ACCORDING to the World Health Organisation (WHO), the practice of tobacco smoking will persist into the near future with over one billion smokers globally.
Worldwide, tobacco use kills more than seven million people (both first-hand and second-hand smokers) every year, WHO says.
This practice persists despite extreme measures to stop it, such as banning advertising of tobacco products and smoking in public places, mandating pictorial health warnings on cigarette packs and imposing high taxes on cigarettes.
To date, “quit or die” messages have yet to show their effectiveness, and repeated failed attempts to quit have only led to frustration among smokers. The fact is they smoke cigarettes for the nicotine, on which they are dependent, but are killed by the harmful chemicals in the smoke.
In this regard, a number of forward-thinking public health authorities are exploring the role of alternative products, a strategy that aligns to the principle of tobacco harm reduction.
There is a growing body of scientific evidence proposing smoke-free alternatives such as electronic cigarettes, including heated tobacco products (HTPs), to potentially reduce the health risks associated with smoking.
Public health institutions in countries like the United Kingdom, Canada and New Zealand, for example, have officially endorsed the role of vaping products in helping to reduce the harms from smoking.
The US Food and Drug Administration, one of the world’s most influential regulatory institutions that often sets a high bar to ensure product safety and efficacy, in a surprising move on July 7,2020 authorised the marketing of a heated tobacco product as a modified risk tobacco product (MRTP).
The decision was made based on a review of scientific evidence which claimed that the product was distinctly different from conventional cigarettes because it does not burn tobacco, thus significantly reducing exposure of users to harmful chemicals.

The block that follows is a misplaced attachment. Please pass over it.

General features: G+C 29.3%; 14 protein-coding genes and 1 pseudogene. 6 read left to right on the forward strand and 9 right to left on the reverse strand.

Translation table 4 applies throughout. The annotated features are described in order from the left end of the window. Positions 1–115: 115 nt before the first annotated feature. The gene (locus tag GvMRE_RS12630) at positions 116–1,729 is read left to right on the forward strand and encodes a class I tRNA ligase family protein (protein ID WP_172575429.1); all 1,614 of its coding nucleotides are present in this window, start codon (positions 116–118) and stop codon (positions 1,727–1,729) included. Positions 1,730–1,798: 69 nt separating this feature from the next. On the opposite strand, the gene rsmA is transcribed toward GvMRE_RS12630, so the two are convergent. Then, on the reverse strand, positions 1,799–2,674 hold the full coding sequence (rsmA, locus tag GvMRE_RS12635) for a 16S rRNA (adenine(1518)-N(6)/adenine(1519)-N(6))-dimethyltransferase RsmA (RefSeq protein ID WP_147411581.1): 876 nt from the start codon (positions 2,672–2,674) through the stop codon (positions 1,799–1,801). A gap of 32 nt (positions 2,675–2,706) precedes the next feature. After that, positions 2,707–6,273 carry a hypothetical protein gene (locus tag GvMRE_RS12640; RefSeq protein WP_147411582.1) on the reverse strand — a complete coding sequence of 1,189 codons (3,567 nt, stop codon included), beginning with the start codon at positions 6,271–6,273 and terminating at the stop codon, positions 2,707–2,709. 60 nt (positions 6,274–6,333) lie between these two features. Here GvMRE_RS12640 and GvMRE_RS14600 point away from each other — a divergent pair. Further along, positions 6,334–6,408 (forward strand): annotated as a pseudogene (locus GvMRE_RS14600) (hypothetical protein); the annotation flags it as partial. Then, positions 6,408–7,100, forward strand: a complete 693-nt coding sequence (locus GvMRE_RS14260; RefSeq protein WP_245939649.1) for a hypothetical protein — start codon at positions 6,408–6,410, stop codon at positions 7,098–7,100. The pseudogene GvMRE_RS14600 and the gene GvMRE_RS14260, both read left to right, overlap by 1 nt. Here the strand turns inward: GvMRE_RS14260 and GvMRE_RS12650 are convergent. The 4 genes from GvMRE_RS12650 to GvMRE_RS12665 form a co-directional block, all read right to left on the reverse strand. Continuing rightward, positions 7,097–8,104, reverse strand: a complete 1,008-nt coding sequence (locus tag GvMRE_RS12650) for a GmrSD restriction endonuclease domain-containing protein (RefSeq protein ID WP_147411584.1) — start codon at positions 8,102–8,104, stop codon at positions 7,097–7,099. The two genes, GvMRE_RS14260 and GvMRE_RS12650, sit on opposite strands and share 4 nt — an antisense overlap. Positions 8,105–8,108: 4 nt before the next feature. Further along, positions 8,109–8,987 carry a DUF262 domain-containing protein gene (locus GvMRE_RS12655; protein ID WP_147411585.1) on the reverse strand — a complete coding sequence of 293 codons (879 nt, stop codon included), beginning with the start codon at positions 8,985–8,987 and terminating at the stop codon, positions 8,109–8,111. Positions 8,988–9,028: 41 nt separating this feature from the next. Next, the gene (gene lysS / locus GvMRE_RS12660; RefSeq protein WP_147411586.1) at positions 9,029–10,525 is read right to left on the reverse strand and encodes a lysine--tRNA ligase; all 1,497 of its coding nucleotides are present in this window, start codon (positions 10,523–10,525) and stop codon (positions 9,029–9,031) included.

The MRTP allows marketing communication on “reduced level or exposure” to consumers. Intriguingly, it also requires conduct of post-market surveillance and studies to ensure that while the product is available to promote public health, it does not encourage unintended use among youths.
In Malaysia, the Pakatan Harapan government had been deliberating on whether to ban or allow (with restrictions) electronic cigarettes, but the battle against the Covid-19 pandemic may have diverted most, if not all, of the resources and attention of the present administration for now.
Conflicting messages or policies from different government agencies (on e-cigarettes) also appear to have caused further confusion among the public. But what we know for a fact is that smokers constitute an occupationally active segment of the Malaysian population, and the well-being of the workforce should be the top priority of any government.
The seriousness of the tobacco smoking problem is an urgent call for the government to take pragmatic steps to reduce the harms of smoking if elimination is not possible.
From an occupational safety and health perspective, the adaptation of reduced risk products for smokers who cannot or will not quit smoking reflects the essence of substitution in the hierarchy of control principle. Specifically, scientific evidence on reduced risk products should guide evidence-based policy setting.
Malaysian regulators can take best practice points from Dutch regulators at the National Institute for Public Health and the Environment (RIVM), who conduct their own research to develop testing methods to quantify the risk of electronic cigarettes in their product assessment. Alternatively, systematic review and meta-analysis of available research data can also be performed to further guide the policy.
Policymakers should adopt impartiality in measuring the rigour of scientific evidence, be it from industry sponsored or independent research.
Tobacco harm reduction, if recognised and implemented rationally, could be of great value in guiding the journey of smoking cessation, thus reducing smoking-related morbidities and mortality.